- ASX SPI 200 futures little changed at 7,264.00
- Dow Average up 0.3% to 34,509.03
- Aussie down 0.6% to 0.6846 per US$
- U.S. 10-year yield rose 6.8bps to 3.8322%
- Australia 3-year bond yield fell 5.9 bps to 3.91%
- Australia 10-year bond yield fell 5.4 bps to 4.00%
- Gold spot down 0.3% to $1,955.21
- Brent futures down 1.8% to $79.87/bbl
The world’s biggest bond market saw a day of reversals on Friday, with Treasuries paring their weekly gains as strong economic data reinforced the view that it may be too early for the Federal Reserve to claim victory over inflation.
At the end of a week marked by optimism the Fed would be closer to ending its interest-rate hikes, a report showed consumer sentiment soared to an almost two-year high — while short-term price expectations rose. Bonds reacted immediately, with the front-end of the US curve bearing the brunt of the selling. Stocks posted mild losses as traders cited “consolidation” after a rally that put the S&P 500 on track for its best week since March.
The two-year US yield, which is more sensitive to imminent central bank moves, climbed 12 basis points to 4.75%. That’s a stark contrast to the slide in rates over the past few days. The dollar posted a mild gain, trimming its largest weekly rout since November.
Investors also sifted through results from JPMorgan Chase & Co., Wells Fargo & Co. and Citigroup Inc, which benefited from higher interest rates — but easily beat lowered analyst estimates. UnitedHealth Group Inc.’s surged as profits allayed fears of runaway medical costs. AT&T Inc. fell to a 29-year low amid growing concerns about potentially higher costs for the phone giant.
Equity strategists are boosting earnings forecasts for the S&P 500 over the coming year faster than they are marking them down, pushing a key indicator tracking the momentum of analyst revisions well off its November nadir. After hitting negative 70% late last year, this metric — which focuses on forward earnings-per-share over 12 months — is closer to positive territory at minus 28%, according to data compiled by Bloomberg Intelligence.
The indicator has been touted as a forward-looking gauge on the profit outlook that may support the case for stock gains over the coming year.
The UK signed a treaty to join a Pacific trade deal on Sunday, becoming the first new member since the framework came into force and shifting attention to a list of other applicants led by China.
Business and Trade Secretary Kemi Badenoch defended the deal as meaningful for the UK even though it already had trade agreements with most of the countries involved, and internal projections show a minimal economic impact.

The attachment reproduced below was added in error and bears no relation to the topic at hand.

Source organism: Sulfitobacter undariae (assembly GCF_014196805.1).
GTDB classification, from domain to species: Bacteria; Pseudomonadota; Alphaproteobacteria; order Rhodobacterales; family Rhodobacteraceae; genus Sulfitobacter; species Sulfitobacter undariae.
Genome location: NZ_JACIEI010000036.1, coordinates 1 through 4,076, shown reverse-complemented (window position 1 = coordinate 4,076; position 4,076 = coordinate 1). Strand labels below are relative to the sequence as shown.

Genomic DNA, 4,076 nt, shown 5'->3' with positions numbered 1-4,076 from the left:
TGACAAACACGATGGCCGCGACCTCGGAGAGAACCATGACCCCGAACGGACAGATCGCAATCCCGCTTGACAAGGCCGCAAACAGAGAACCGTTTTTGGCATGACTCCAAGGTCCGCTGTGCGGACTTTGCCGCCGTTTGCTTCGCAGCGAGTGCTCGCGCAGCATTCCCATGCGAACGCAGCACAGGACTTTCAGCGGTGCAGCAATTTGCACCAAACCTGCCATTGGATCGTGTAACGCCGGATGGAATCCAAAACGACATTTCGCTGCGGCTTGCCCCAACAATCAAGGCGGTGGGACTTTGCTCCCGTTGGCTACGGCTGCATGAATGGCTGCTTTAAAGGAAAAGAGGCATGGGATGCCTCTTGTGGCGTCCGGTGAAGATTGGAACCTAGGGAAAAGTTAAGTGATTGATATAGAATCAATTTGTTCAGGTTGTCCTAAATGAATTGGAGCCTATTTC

“It will make a significant amount of difference,” she said on Sky News from Auckland. “We have a seat at the table in the fastest growing region.”
Badenoch also said that the chances the UK can ink a trade deal with the US are “very low.” The ability to ink such agreements, particularly with the world’s largest economy, was a major part of the UK’s Brexit campaign.
“The US is not carrying out any free trade agreements with any country,” Badenoch said on Sky. “Lots of countries have been looking to have free trade agreements with the US, including us, but for now they said that’s not something they want to do, and we need to respect that.”
Badenoch signed the Comprehensive and Progressive Agreement for Trans-Pacific Partnership in New Zealand, the government said in a statement. New Zealand is chairing a meeting attended by 11 trade ministers and delegations from CPTPP economies.
Formerly known as the TPP, the agreement at one time included the US and was seen as a way of containing China’s growing influence in the Asia Pacific. Former President Donald Trump pulled the US out of the pact in 2017 and China made its application to join in 2021.
CPTPP-owned businesses employ 1% of UK workers, and membership is expected to “turbocharge investment” further, according to the UK government. British whiskey and cars are among 99% of current UK goods exports to CPTPP that’s set to be eligible for zero tariffs, it added.
“The UK’s formal accession to CPTPP marks a significant milestone for UK trade, enabling ambitious British businesses to connect with the world’s most exciting growth markets for start-ups, innovation and technology,” Ian Stuart, chief executive officer at HSBC UK, said in the statement.
Beijing is next in sequential order to enter negotiations as the CPTPP seeks to expand, followed by Taiwan, Ecuador, Costa Rica, Uruguay and Ukraine. But China’s accession would be divisive given tensions with existing members including Japan, Australia and next year’s chair, Canada.
“There was no specific discussion on any of the individual aspirants,” New Zealand Trade and Export Growth Minister Damien O’Connor said in Auckland at a press conference on Sunday.
The 12 CPTPP members are Australia, Brunei, Canada, Chile, Japan, Malaysia, Mexico, New Zealand, Peru, Singapore, the UK and Vietnam. The bloc, which is home to 500 million people, would account for 15% of global GDP with the inclusion of the UK joins, according to the International Monetary Fund.
While the US last year established a rival pact known as the Indo-Pacific Economic Framework for Prosperity, it doesn’t include provisions for market access. China is not among the 14 members negotiating that agreement.